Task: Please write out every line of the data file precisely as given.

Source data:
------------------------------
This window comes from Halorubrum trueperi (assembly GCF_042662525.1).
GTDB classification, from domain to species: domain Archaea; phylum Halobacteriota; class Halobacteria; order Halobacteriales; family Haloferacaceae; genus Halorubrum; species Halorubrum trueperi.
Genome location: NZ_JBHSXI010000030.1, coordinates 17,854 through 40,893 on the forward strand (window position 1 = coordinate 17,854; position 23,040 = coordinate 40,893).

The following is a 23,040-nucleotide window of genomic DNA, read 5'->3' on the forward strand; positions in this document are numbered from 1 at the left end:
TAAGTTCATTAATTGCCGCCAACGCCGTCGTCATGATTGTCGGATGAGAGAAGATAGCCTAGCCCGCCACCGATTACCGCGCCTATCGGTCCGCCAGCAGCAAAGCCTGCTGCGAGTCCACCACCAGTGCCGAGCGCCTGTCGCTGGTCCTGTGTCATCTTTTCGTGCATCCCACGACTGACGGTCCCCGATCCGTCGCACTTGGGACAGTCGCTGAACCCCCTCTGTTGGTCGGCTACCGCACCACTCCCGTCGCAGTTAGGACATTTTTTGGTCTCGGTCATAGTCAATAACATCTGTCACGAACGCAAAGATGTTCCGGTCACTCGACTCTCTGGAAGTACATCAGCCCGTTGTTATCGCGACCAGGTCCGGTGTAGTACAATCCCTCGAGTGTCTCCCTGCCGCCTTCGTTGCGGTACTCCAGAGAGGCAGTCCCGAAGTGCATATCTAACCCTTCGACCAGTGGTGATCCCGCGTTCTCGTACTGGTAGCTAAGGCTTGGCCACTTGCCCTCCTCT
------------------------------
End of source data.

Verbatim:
This window comes from Halorubrum trueperi (assembly GCF_042662525.1).
GTDB classification, from domain to species: domain Archaea; phylum Halobacteriota; class Halobacteria; order Halobacteriales; family Haloferacaceae; genus Halorubrum; species Halorubrum trueperi.
Genome location: NZ_JBHSXI010000030.1, coordinates 17,854 through 40,893 on the forward strand (window position 1 = coordinate 17,854; position 23,040 = coordinate 40,893).

The following is a 23,040-nucleotide window of genomic DNA, read 5'->3' on the forward strand; positions in this document are numbered from 1 at the left end:
TAAGTTCATTAATTGCCGCCAACGCCGTCGTCATGATTGTCGGATGAGAGAAGATAGCCTAGCCCGCCACCGATTACCGCGCCTATCGGTCCGCCAGCAGCAAAGCCTGCTGCGAGTCCACCACCAGTGCCGAGCGCCTGTCGCTGGTCCTGTGTCATCTTTTCGTGCATCCCACGACTGACGGTCCCCGATCCGTCGCACTTGGGACAGTCGCTGAACCCCCTCTGTTGGTCGGCTACCGCACCACTCCCGTCGCAGTTAGGACATTTTTTGGTCTCGGTCATAGTCAATAACATCTGTCACGAACGCAAAGATGTTCCGGTCACTCGACTCTCTGGAAGTACATCAGCCCGTTGTTATCGCGACCAGGTCCGGTGTAGTACAATCCCTCGAGTGTCTCCCTGCCGCCTTCGTTGCGGTACTCCAGAGAGGCAGTCCCGAAGTGCATATCTAACCCTTCGACCAGTGGTGATCCCGCGTTCTCGTACTGGTAGCTAAGGCTTGGCCACTTGCCCTCCTCT